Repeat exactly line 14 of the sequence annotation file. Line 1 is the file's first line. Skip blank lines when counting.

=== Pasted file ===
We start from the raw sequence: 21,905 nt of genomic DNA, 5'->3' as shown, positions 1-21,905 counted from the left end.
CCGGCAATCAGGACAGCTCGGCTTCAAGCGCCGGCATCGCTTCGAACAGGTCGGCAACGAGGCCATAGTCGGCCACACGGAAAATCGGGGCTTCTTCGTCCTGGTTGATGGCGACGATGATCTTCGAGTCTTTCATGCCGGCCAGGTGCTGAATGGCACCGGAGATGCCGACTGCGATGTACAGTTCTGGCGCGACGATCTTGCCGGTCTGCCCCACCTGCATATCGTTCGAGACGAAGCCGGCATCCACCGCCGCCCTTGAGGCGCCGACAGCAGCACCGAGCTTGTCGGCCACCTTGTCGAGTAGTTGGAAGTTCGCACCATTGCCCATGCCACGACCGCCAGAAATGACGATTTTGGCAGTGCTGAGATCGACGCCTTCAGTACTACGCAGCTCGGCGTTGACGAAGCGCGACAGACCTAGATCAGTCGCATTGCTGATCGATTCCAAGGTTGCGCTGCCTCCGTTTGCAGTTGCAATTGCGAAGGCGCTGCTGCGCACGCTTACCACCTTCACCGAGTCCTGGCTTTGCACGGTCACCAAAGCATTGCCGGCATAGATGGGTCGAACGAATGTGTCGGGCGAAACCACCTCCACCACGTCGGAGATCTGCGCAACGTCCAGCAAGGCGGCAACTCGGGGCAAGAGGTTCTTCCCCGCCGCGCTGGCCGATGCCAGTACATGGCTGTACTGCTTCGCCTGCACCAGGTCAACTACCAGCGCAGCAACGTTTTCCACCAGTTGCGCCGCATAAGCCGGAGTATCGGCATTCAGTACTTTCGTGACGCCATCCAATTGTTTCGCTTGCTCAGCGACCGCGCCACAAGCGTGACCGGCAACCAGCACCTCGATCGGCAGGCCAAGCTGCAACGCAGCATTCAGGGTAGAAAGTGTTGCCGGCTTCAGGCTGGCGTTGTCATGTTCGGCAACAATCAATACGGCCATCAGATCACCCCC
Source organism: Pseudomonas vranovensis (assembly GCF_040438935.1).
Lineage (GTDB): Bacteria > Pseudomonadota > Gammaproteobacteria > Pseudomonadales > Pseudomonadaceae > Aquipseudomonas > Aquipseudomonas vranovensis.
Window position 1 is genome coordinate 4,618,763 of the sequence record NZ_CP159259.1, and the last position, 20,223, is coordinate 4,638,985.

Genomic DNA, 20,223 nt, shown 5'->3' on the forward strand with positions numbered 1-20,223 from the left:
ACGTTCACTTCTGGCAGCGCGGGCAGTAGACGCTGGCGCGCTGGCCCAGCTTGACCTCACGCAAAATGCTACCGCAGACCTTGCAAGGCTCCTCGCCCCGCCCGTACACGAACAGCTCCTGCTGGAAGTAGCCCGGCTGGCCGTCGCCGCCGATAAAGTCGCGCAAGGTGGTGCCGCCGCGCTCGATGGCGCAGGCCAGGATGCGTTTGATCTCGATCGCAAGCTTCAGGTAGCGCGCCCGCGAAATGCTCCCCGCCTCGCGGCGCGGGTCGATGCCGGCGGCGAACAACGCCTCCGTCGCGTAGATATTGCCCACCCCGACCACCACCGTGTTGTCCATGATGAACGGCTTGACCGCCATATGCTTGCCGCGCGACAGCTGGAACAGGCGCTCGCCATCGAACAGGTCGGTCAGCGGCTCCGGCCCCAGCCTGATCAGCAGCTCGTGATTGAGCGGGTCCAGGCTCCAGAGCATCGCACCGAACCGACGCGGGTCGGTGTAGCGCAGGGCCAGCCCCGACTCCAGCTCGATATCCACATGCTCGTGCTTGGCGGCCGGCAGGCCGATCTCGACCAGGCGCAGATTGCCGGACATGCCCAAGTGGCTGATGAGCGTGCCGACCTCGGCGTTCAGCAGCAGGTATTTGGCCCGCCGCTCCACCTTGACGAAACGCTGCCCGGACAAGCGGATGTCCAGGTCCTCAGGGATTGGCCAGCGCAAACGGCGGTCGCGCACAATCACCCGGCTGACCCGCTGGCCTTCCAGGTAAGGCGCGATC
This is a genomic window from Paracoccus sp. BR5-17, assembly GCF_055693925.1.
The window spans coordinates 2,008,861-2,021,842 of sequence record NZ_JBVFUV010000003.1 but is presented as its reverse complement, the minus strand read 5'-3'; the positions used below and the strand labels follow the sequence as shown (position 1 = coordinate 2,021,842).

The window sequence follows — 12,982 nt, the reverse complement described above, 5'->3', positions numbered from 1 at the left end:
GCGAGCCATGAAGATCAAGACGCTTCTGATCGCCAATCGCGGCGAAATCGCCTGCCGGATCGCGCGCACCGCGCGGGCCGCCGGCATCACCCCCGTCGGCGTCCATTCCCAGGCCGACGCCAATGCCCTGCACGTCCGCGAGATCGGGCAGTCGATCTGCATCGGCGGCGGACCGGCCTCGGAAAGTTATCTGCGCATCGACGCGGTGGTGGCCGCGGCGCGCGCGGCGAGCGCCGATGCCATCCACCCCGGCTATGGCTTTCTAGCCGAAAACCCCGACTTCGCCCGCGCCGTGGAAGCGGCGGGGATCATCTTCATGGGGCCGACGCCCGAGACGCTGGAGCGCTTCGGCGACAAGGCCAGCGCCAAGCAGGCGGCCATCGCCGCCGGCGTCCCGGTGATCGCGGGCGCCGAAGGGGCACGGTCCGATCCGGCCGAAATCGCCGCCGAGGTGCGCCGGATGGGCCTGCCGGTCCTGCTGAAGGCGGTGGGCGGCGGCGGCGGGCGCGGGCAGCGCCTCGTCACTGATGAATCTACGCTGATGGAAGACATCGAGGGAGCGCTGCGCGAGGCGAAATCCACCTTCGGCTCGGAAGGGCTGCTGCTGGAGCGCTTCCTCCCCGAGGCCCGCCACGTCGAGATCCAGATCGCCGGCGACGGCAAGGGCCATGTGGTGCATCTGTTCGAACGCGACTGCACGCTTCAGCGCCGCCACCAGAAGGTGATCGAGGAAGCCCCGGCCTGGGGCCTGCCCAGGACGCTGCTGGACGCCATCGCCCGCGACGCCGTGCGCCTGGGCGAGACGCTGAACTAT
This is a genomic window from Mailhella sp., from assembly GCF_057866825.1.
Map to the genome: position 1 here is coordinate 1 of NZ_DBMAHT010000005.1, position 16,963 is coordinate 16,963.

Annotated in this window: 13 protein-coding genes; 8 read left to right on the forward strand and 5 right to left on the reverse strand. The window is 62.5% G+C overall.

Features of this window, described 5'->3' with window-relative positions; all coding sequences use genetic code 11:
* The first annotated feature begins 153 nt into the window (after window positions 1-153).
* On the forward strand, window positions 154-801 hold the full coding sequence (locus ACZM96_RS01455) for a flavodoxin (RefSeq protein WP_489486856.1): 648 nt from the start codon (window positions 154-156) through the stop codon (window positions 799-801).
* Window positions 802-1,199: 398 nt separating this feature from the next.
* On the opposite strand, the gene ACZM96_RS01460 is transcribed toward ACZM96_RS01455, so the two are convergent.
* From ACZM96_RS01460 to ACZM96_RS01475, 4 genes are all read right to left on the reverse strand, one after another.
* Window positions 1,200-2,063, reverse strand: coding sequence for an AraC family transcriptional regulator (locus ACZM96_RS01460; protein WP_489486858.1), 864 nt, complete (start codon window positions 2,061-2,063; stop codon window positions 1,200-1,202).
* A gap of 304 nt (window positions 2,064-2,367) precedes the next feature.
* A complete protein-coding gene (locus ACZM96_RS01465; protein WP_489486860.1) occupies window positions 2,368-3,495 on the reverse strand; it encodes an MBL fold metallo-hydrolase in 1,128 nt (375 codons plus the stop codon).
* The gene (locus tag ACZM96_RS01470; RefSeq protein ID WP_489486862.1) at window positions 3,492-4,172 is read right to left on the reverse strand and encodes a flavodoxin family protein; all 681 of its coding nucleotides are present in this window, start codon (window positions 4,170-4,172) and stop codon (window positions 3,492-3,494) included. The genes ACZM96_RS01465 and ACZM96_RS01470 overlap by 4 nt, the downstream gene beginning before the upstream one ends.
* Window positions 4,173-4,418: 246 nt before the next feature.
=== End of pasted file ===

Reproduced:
Annotated in this window: 13 protein-coding genes; 8 read left to right on the forward strand and 5 right to left on the reverse strand. The window is 62.5% G+C overall.